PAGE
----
Neuromuscular synapse integrity requires linkage of acetylcholine receptors to postsynaptic intermediate filament networks via rapsyn-plectin 1f complexes.
Bottom Line: Live imaging of acetylcholine receptors (AChRs) in cultured myotubes differentiated ex vivo from immortalized plectin-deficient myoblasts revealed them to be highly mobile and unable to coalesce into stable clusters, in contrast to wild-type cells.In their phenotypic behavior, mutant mice closely mimicked EBS-MD-MyS patients, including impaired body balance, severe muscle weakness, and reduced life span.Our study demonstrates that linkage to desmin IF networks via plectin is crucial for formation and maintenance of AChR clusters, postsynaptic NMJ organization, and body locomotion.
Affiliation: Department of Biochemistry and Cell Biology, Max F. Perutz Laboratories, University of Vienna, 1030 Vienna, Austria.Show MeSH
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Mentions: To study the molecular mechanism behind plectin's contribution to NMJ integrity, we first investigated cluster formation of AChRs in myotubes that had been differentiated ex vivo from immortalized plectin-positive (Plec+/+) and plectin-deficient (Plec−/−) myoblast cell lines (Winter et al., 2014). Plectin-deficient myotubes, like their normal counterparts, are multinucleated and show signs of full differentiation, such as spontaneous contraction (Winter et al., 2014). In addition, Plec−/− myotubes closely mimic the pathology of EBS-MD myofibers, including the development of desmin-positive protein aggregates (Winter et al., 2014). To induce AChR clustering, myotubes were exposed to recombinant neural agrin, and AChRs were visualized by Alexa 488–α-bungarotoxin (BTX) labeling (Figure 1A). A morphometric analysis revealed that in plectin-deficient myotubes, the formation of large clusters (≥5 μm2 in size) was strikingly reduced compared to wild-type (wt) cells (Figure 1C). Moreover, such clusters showed reduced fluorescence intensity compared with corresponding ones in plectin-positive myotubes (Figure 1B). On the other hand, in plectin-deficient myotubes, we observed a significantly increased number of (micro) clusters of sizes <5 μm2 (Figure 1D). To test the responsiveness of Plec−/− myotubes to agrin-induced AChR-clustering, we quantified large clusters at different time points after initiating the treatment. In contrast to Plec+/+ myotubes, where the number of AChR clusters increased consistently with time (Figure 1E), no increase was observed in Plec−/− myotubes. In control experiments in which AChR expression levels in myoblasts and myotubes were assessed by immunoblotting, no differences were observed between Plec+/+ and Plec−/− cells, regardless of whether or not they had been treated with agrin (Supplemental Figure S1).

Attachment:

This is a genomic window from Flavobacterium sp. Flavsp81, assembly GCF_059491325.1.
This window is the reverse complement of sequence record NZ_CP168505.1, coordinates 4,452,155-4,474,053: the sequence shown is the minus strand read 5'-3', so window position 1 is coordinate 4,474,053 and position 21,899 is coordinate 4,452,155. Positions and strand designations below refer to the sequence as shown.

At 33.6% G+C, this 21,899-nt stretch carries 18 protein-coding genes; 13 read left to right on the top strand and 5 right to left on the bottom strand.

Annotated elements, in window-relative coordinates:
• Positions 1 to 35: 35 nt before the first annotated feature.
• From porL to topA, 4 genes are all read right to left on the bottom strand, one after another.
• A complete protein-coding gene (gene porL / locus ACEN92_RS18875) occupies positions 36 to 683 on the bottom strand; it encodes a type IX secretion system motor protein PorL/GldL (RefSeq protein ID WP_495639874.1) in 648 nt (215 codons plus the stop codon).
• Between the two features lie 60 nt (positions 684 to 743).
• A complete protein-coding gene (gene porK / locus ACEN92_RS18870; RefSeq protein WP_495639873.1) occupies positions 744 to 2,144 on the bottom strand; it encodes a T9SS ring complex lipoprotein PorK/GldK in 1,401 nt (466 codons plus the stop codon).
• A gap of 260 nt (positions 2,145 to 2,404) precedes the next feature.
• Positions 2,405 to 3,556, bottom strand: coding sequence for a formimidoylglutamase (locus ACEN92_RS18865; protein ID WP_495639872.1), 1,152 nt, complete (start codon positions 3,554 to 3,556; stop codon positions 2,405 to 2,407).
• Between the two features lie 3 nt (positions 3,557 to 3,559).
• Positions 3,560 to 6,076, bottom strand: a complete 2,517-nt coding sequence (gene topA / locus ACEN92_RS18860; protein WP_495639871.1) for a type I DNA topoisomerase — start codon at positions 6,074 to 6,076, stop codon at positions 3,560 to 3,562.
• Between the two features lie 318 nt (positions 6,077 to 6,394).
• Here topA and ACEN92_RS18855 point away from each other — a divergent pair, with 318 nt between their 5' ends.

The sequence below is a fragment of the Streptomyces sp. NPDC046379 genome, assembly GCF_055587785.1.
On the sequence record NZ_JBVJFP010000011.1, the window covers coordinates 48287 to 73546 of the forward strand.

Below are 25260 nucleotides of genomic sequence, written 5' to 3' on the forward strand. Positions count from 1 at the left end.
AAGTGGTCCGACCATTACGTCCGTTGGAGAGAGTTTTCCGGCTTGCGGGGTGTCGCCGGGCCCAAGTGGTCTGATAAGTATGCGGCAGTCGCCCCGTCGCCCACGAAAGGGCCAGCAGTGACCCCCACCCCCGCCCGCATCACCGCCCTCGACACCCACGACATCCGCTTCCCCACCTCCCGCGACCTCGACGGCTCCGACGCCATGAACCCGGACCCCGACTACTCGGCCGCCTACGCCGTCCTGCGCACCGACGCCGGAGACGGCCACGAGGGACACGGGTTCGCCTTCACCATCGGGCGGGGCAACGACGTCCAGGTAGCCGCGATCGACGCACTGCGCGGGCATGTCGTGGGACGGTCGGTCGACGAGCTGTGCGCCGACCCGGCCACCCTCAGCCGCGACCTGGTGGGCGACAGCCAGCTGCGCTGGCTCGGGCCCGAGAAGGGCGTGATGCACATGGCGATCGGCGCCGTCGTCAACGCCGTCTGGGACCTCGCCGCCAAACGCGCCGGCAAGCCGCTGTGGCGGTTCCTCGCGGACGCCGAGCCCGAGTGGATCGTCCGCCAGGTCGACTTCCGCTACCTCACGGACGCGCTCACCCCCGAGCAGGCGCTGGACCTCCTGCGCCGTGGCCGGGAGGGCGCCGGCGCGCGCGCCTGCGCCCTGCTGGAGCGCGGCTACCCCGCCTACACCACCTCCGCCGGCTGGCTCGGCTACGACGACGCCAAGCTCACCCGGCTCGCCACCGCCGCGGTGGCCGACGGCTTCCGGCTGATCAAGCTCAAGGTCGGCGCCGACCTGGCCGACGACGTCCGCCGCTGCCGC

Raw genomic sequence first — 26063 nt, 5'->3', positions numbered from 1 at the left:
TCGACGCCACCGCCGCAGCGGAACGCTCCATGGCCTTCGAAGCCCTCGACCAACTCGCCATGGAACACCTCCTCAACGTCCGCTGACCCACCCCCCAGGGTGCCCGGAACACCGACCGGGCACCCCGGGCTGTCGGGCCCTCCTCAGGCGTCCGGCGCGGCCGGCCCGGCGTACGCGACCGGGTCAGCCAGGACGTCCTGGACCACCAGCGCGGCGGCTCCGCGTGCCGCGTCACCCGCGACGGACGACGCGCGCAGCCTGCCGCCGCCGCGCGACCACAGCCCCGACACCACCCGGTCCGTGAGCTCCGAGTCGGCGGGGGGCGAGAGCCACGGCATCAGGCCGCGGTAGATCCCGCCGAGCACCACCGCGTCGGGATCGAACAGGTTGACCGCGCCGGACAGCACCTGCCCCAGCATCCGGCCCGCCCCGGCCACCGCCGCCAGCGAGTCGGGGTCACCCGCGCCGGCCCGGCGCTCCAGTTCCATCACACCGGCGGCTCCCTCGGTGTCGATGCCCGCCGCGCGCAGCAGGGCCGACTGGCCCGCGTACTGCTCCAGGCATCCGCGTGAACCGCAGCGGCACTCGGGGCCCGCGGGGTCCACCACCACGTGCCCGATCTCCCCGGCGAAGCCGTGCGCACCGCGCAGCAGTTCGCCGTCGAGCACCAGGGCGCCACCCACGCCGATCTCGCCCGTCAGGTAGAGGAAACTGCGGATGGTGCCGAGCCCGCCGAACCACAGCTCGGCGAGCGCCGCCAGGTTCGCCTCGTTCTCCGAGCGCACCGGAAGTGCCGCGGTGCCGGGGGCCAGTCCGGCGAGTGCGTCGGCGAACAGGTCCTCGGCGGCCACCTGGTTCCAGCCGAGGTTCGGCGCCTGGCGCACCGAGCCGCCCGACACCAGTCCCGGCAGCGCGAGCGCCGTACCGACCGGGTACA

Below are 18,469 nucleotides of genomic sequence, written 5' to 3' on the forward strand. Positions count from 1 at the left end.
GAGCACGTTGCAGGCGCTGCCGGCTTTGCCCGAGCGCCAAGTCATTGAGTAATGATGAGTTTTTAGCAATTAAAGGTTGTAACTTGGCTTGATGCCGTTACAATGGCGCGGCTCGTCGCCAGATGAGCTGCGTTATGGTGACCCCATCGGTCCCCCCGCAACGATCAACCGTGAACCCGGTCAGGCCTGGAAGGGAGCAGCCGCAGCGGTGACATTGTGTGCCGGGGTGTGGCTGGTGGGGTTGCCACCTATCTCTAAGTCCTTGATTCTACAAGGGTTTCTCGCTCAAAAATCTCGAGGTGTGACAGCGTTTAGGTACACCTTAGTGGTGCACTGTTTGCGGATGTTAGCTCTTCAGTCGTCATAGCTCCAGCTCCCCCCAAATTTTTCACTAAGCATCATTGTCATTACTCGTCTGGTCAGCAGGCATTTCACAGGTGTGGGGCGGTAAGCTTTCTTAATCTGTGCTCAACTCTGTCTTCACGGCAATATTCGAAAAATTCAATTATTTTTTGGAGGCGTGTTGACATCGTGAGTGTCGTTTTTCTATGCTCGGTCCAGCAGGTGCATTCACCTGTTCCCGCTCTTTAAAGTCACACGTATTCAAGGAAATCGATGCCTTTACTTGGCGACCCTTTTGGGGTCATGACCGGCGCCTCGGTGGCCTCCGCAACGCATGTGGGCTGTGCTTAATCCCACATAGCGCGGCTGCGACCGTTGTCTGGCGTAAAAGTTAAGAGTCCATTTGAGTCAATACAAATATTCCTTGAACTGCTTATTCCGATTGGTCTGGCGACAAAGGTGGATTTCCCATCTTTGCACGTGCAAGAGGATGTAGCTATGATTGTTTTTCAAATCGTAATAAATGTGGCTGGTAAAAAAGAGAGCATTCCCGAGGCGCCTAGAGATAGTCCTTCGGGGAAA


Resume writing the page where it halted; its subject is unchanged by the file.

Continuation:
Affiliation: Department of Biochemistry and Cell Biology, Max F. Perutz Laboratories, University of Vienna, 1030 Vienna, Austria.